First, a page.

Bienvenido a Historias Acuícolas

Empiezo a olvidar aquellas cosas que en un momento determinado constituyeron un hecho relevante en mi vida, mi memoria ya no es lo que era y no quisiera perder todo lo que se ha ido almacenando en mí en forma de recuerdos. No sé cuánto de lo que recuerdo es real o es ficticio, he olvidado si es una experiencia propia o inventada, si me pasó a mí o si me lo contaron, lo que sí que creo es que es importante.

domingo, 25 de noviembre de 2018

Sea bream and sex


Ilustración: Jordi Carreras Doll, "a bit out their head" 
We all have a sexual identity set since conception as a result of a random distribution—X or Y. But the sex we will end up showing—a quirk of Nature—doesn't have to be determined by this biological fact. Neuropsychological references that explain this behaviour can be found in, for example, the famous Wikipedia, where we're told that the term “sexual identity” contains two well-distinguished concepts: identity and sexuality. What a truism.

Let's dig into it. One thing is the idea that each individual has of himself. What we feel we are no matter what we truly are. Quite another is identity. To be honest, it comes to be more or less the same, but explained differently—it's like being something that is aware of another. Clear, right?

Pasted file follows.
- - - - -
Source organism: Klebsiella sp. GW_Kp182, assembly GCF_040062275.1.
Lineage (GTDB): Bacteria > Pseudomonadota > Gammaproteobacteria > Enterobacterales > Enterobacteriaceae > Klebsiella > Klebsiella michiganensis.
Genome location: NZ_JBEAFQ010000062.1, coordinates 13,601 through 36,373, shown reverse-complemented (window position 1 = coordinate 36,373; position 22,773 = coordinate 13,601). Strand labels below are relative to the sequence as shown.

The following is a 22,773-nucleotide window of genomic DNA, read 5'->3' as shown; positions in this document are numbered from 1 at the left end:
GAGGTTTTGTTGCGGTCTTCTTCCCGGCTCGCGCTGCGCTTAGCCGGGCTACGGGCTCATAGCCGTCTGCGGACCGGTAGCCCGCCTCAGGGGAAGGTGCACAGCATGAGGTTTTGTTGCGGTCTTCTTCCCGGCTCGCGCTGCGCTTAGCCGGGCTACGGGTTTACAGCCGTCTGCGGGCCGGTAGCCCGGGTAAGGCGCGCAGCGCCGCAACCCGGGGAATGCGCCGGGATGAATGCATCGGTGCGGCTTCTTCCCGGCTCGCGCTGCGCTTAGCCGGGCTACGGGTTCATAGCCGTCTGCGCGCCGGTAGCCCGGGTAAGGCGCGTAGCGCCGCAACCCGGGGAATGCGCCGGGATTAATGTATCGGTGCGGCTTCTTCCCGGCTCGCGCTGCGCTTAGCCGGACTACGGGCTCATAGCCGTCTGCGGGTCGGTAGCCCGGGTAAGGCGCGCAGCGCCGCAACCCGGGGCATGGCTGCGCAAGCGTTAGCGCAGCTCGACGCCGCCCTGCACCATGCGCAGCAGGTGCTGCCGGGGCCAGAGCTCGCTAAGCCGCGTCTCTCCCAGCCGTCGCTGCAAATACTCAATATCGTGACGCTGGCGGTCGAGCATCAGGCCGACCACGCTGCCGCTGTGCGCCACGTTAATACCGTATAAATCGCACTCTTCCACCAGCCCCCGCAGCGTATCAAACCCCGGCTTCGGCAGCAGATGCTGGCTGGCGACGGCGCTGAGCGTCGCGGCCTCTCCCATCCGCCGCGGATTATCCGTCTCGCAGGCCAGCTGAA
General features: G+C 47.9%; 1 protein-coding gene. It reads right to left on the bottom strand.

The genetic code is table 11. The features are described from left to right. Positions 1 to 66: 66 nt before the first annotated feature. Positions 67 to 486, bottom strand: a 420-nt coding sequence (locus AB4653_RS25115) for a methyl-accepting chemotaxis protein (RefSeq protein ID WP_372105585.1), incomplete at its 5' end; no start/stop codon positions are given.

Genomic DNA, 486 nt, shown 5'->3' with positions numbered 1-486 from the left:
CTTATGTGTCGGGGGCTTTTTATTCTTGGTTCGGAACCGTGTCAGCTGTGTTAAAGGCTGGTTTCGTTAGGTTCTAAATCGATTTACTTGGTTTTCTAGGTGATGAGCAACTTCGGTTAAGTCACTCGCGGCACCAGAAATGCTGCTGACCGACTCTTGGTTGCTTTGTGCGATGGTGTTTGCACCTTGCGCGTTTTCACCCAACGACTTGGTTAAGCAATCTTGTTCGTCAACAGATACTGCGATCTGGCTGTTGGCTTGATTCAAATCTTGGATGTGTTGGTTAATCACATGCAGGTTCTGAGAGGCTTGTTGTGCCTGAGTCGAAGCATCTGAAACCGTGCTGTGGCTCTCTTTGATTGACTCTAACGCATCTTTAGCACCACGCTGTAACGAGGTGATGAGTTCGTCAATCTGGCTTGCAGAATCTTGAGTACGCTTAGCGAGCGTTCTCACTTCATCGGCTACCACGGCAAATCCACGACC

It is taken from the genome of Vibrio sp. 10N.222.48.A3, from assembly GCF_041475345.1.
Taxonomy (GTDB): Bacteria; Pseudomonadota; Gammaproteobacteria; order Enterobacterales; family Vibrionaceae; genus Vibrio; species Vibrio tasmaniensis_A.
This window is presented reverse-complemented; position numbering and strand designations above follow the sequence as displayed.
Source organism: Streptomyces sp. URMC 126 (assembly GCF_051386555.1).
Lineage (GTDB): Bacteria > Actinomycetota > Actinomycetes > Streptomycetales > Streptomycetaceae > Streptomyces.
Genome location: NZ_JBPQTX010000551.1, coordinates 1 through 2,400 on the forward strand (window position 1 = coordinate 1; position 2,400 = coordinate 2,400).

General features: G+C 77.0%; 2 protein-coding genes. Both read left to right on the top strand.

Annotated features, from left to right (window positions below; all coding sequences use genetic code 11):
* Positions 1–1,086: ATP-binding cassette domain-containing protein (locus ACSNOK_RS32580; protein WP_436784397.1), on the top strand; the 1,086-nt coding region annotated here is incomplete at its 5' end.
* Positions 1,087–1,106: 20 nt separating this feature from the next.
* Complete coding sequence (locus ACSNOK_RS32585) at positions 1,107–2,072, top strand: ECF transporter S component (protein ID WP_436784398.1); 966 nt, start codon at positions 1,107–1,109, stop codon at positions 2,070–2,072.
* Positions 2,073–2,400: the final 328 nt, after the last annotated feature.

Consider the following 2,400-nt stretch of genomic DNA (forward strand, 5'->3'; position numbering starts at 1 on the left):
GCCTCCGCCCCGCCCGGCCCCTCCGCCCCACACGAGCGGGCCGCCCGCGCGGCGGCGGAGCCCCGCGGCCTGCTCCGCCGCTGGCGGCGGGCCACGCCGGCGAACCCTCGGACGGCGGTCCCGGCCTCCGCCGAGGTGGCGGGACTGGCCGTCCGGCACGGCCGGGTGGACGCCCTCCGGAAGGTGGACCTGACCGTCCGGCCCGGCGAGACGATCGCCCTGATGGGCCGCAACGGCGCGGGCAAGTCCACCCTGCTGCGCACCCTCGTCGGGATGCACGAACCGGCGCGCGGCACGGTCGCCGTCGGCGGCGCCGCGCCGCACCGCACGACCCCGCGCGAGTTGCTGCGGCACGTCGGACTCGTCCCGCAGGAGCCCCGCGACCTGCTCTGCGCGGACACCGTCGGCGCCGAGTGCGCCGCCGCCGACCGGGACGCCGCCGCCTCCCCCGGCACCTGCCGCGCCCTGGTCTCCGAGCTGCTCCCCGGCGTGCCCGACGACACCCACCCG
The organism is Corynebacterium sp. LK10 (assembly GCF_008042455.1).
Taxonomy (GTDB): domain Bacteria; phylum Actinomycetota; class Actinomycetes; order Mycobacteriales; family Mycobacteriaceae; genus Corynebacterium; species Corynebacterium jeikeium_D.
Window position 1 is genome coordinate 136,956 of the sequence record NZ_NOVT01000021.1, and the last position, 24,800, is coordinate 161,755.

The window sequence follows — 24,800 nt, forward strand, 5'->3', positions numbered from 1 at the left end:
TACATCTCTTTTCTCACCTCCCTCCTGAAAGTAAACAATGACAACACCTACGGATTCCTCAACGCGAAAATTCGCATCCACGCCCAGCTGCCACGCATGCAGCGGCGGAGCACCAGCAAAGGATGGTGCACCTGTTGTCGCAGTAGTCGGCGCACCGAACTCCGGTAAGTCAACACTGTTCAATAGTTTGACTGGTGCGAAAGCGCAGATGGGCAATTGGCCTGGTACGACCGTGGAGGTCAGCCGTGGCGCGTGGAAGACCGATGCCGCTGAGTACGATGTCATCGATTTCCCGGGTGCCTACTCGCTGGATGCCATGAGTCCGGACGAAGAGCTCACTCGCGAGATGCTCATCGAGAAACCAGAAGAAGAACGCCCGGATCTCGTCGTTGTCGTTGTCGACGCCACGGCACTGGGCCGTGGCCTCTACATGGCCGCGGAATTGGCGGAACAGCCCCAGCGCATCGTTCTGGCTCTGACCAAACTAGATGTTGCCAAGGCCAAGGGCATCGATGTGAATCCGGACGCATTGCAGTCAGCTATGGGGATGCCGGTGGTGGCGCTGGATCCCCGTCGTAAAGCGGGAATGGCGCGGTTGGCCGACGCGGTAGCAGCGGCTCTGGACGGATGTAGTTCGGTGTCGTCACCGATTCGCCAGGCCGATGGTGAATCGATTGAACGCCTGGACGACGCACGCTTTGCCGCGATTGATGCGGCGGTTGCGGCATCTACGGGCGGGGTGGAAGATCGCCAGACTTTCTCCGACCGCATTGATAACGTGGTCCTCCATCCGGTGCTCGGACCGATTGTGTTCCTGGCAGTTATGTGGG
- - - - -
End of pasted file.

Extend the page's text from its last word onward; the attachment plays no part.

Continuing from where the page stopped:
Thus, we can see that the concept of sexual identity is relatively easy to apply to human nature, and although it could cause one or two conflicts regarding identity or sexuality, it is right and tolerable—as long as it doesn't bring discrimination. Do not psychologists deserve to live?

It is obvious that nobody knows anything about sea breams... I think there is no condom company, however famous it may be or means it may have, that has dared determine what's sex like for sea breams. That's because sea breams have—attention, check it out, read it well—six sexes!

Yes, you've read it right, six.

Biology purists are cautioned to refrain from getting into detail, experience has proved right. And if we add to that the bloody fact of using biopsies on fish that—due to the terrible state of “sexual frenzy” they’ve fallen into—ended up dying of pure ecstasy, we can confirm it. There's no organism capable to endure such ups and downs of Nature. Not even mystical.

Sea breams belong to a family—meaning taxonomic—known as Sparidae. They are quite normal, quite common, and fully fish-y-shaped. But they've taken to hermaphroditism. But of course, they're not hermaphrodites as God intended—well, maybe I went too far—like, for example, snails, kings of true hermaphroditism. No. Forget it.

Let me explain myself.

These sea breams found out it is much funnier to alternate hermaphroditism throughout life, and play with it if possible. Some genus of this family like to start savouring the sweetness of the feminine side, and then go over to the masculine—just like the dark side on Star Wars but with sex. Others, however, like to do it the other way around.